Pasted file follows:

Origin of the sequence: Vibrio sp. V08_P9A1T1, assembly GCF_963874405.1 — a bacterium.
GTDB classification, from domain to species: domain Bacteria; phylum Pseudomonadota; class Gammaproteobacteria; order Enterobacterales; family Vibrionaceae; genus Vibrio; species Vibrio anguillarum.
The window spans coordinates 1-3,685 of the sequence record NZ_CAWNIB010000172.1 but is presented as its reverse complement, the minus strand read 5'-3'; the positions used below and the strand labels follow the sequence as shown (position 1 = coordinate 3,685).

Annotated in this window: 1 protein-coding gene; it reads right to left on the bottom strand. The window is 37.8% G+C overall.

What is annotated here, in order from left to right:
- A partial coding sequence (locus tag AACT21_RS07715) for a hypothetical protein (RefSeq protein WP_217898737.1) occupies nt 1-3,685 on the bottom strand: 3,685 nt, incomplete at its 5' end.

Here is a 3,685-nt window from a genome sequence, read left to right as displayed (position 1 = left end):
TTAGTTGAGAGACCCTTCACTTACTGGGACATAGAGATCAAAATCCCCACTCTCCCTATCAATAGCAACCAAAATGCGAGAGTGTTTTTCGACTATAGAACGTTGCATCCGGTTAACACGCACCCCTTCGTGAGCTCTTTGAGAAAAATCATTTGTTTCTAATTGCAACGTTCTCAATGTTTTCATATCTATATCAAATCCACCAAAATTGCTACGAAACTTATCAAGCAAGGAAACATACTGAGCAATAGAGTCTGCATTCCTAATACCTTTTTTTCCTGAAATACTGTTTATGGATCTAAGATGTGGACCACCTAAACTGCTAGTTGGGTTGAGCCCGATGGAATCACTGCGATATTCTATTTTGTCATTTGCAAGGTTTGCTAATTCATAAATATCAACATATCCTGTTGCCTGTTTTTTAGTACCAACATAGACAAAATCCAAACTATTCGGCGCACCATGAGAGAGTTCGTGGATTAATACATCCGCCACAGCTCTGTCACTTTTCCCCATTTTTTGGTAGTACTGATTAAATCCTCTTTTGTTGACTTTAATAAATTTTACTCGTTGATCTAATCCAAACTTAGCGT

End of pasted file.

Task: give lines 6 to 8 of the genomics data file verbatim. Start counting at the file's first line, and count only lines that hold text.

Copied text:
- A partial coding sequence (locus tag AACT21_RS07715) for a hypothetical protein (RefSeq protein WP_217898737.1) occupies nt 1-3,685 on the bottom strand: 3,685 nt, incomplete at its 5' end.

Here is a 3,685-nt window from a genome sequence, read left to right as displayed (position 1 = left end):
TTAGTTGAGAGACCCTTCACTTACTGGGACATAGAGATCAAAATCCCCACTCTCCCTATCAATAGCAACCAAAATGCGAGAGTGTTTTTCGACTATAGAACGTTGCATCCGGTTAACACGCACCCCTTCGTGAGCTCTTTGAGAAAAATCATTTGTTTCTAATTGCAACGTTCTCAATGTTTTCATATCTATATCAAATCCACCAAAATTGCTACGAAACTTATCAAGCAAGGAAACATACTGAGCAATAGAGTCTGCATTCCTAATACCTTTTTTTCCTGAAATACTGTTTATGGATCTAAGATGTGGACCACCTAAACTGCTAGTTGGGTTGAGCCCGATGGAATCACTGCGATATTCTATTTTGTCATTTGCAAGGTTTGCTAATTCATAAATATCAACATATCCTGTTGCCTGTTTTTTAGTACCAACATAGACAAAATCCAAACTATTCGGCGCACCATGAGAGAGTTCGTGGATTAATACATCCGCCACAGCTCTGTCACTTTTCCCCATTTTTTGGTAGTACTGATTAAATCCTCTTTTGTTGACTTTAATAAATTTTACTCGTTGATCTAATCCAAACTTAGCGT